There’s no question: girls can do anything boys can do. Period.
As evident by the years of success on the ice and beyond, in 2018, there’s little doubt that the stage is set for female triumph in whatever she may choose. In Minnesota, we like to boast that especially holds true in hockey.
Just take a look at the cold, hard stats from the State of Hockey this past season:
But despite the evidence, some people still aren’t convinced. They still see girls hockey and boys hockey in different lights, and occasionally, that creates a perceived need to play on youth teams in order to excel in the game.
“In my generation, we played with the boys because it was the only option,” explained Emily West, USA Hockey’s ADM manager for female hockey and two-time captain at the University of Minnesota. “We didn’t have the fortune of having girl’s hockey teams or programs. The switch to just having girl’s hockey available is huge for the sport. Why would you want to not enjoy that?”
We took some time to dispel three of the most common misconceptions surrounding girl’s hockey as a reminder that it’s never a bad thing to be one of the girls.
‘Boy’s hockey is better than girl’s hockey’
“I think a big misconception is that girl’s hockey isn’t as elite as boy’s hockey,” said West, who finished her Gopher career with 158 points and a 2012 national title. “Take a look at a youth girl’s game, or the Olympic game is a center stage example. Both boy’s and girl’s have the ability to be elite if they put the work in. And one game is not better than the other based on gender.”
Amber Fryklund, associate head coach of the women’s team at Bemidji State University, points to the National Women’s Hockey League, who expanded this offseason to include the Minnesota Whitecaps, giving girls a professional level to play and rival the NHL.
“Instead of looking at NHL players you can say Olympic names, and NWHL names,” she said. “Girls have those role models who play women’s hockey at the highest level, and it just shows how incredible the skill level really is in girl’s and women’s hockey. Just incredible.”
Hannah Brandt, Sidney Morin, Grace Zumwinkle played girl’s hockey throughout their entire career. Each has a gold medal to show for it.
‘My skills will improve better with the boys’
Most people assume that boys and girls need to learn the same skills so their development should be the same. While the basic premise that all hockey players need to learn to skate, pass, etc. is true, it’s important to recognize there are differences between how boys and girls develop physically, which leads to different windows of trainability.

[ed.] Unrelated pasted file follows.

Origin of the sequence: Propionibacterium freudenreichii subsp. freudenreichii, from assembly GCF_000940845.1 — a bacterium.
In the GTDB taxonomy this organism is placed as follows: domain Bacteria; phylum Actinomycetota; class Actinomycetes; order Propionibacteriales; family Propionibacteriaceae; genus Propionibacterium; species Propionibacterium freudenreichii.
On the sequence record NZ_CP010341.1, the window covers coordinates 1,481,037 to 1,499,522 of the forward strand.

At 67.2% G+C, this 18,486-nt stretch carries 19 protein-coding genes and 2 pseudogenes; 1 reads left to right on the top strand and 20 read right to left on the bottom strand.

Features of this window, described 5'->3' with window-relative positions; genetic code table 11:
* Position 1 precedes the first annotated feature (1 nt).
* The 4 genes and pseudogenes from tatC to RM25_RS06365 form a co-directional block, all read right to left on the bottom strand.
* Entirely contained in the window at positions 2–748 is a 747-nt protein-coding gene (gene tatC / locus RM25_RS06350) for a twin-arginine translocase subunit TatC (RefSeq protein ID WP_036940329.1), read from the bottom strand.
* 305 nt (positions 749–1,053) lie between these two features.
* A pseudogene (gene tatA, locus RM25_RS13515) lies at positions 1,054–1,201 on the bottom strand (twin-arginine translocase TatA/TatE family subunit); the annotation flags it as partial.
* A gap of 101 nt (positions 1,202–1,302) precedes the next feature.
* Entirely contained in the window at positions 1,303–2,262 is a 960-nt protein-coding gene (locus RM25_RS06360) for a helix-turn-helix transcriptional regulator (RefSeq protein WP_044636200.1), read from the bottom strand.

”Girls tend to go through speed and skills one year earlier than boys, between ages 6-8. Girls also have a growth spurt earlier than boys at ages 11 and 12,” describes West. “Focusing on those windows automatically and sex-specifically sets boys and girls apart.”
With windows of trainability playing a role in how players develop, training with girls who are hitting the same windows around the same time simply makes more sense.
Plus, looking at the where the top girls in Minnesota are coming from, it is clear girls’ teams are playing a key role in their development. Of the girls attending Minnesota Hockey’s High Performance Girls 14 Summer Camps the past two seasons, 92 percent (220) played girl’s hockey during their association season, including several players from small communities with only a single girls team.
Of the 31 girls who made the 2018 USA Hockey Girls Select 15 National Camp, 29 played girl’s hockey, while two played youth.
“Girl’s hockey is skilled hockey,” Fryklund exclaims. “The skills and development have come so far thanks to the ADM and growth of associations in Minnesota. It’s really special to see.”
‘You’re more likely to be ‘found’ playing with the boys’
A survey of 73 recent Division I commits found 61 (84%) played girls hockey as a 12U instead of playing on a Peewee team, and all but one were on a girls team at the time of their commitment.
“If you’re in a program doing the work, you’re going to get better and you’re going to be found,” said West.
In Minnesota, that likelihood is even greater.
“The exposure of the game in general has grown, and the popularity of the game in Minnesota is unlike anywhere else,” said Fryklund. “Across the country, schools and leagues look to Minnesota for talent when it comes to hockey—boys or girls—and it’s often easily found.”
Ultimately, like in everything, it comes down to what is best for your development. Know the options and make an educated decision on what road to take, but the bottom line is girls can excel in the sport from any team and any community in Minnesota.
“Everyone has their own path,” said West. “It all depends on a player’s comfort-level and what is best for them.”